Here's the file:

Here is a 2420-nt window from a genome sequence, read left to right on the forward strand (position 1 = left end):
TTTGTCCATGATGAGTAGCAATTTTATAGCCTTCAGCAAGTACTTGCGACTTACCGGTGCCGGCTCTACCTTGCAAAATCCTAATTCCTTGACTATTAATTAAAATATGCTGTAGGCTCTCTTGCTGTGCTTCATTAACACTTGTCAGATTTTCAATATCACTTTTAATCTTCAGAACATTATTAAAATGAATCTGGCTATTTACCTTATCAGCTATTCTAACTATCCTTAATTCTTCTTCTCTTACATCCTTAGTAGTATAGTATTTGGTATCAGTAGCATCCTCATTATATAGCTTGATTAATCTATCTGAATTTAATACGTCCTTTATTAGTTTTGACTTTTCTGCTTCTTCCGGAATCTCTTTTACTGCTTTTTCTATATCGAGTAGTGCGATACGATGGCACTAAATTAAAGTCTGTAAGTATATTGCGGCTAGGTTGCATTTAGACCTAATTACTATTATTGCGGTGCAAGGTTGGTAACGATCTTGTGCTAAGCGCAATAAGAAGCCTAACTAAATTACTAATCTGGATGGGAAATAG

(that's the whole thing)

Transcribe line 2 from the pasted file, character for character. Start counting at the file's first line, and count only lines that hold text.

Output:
TTTGTCCATGATGAGTAGCAATTTTATAGCCTTCAGCAAGTACTTGCGACTTACCGGTGCCGGCTCTACCTTGCAAAATCCTAATTCCTTGACTATTAATTAAAATATGCTGTAGGCTCTCTTGCTGTGCTTCATTAACACTTGTCAGATTTTCAATATCACTTTTAATCTTCAGAACATTATTAAAATGAATCTGGCTATTTACCTTATCAGCTATTCTAACTATCCTTAATTCTTCTTCTCTTACATCCTTAGTAGTATAGTATTTGGTATCAGTAGCATCCTCATTATATAGCTTGATTAATCTATCTGAATTTAATACGTCCTTTATTAGTTTTGACTTTTCTGCTTCTTCCGGAATCTCTTTTACTGCTTTTTCTATATCGAGTAGTGCGATACGATGGCACTAAATTAAAGTCTGTAAGTATATTGCGGCTAGGTTGCATTTAGACCTAATTACTATTATTGCGGTGCAAGGTTGGTAACGATCTTGTGCTAAGCGCAATAAGAAGCCTAACTAAATTACTAATCTGGATGGGAAATAG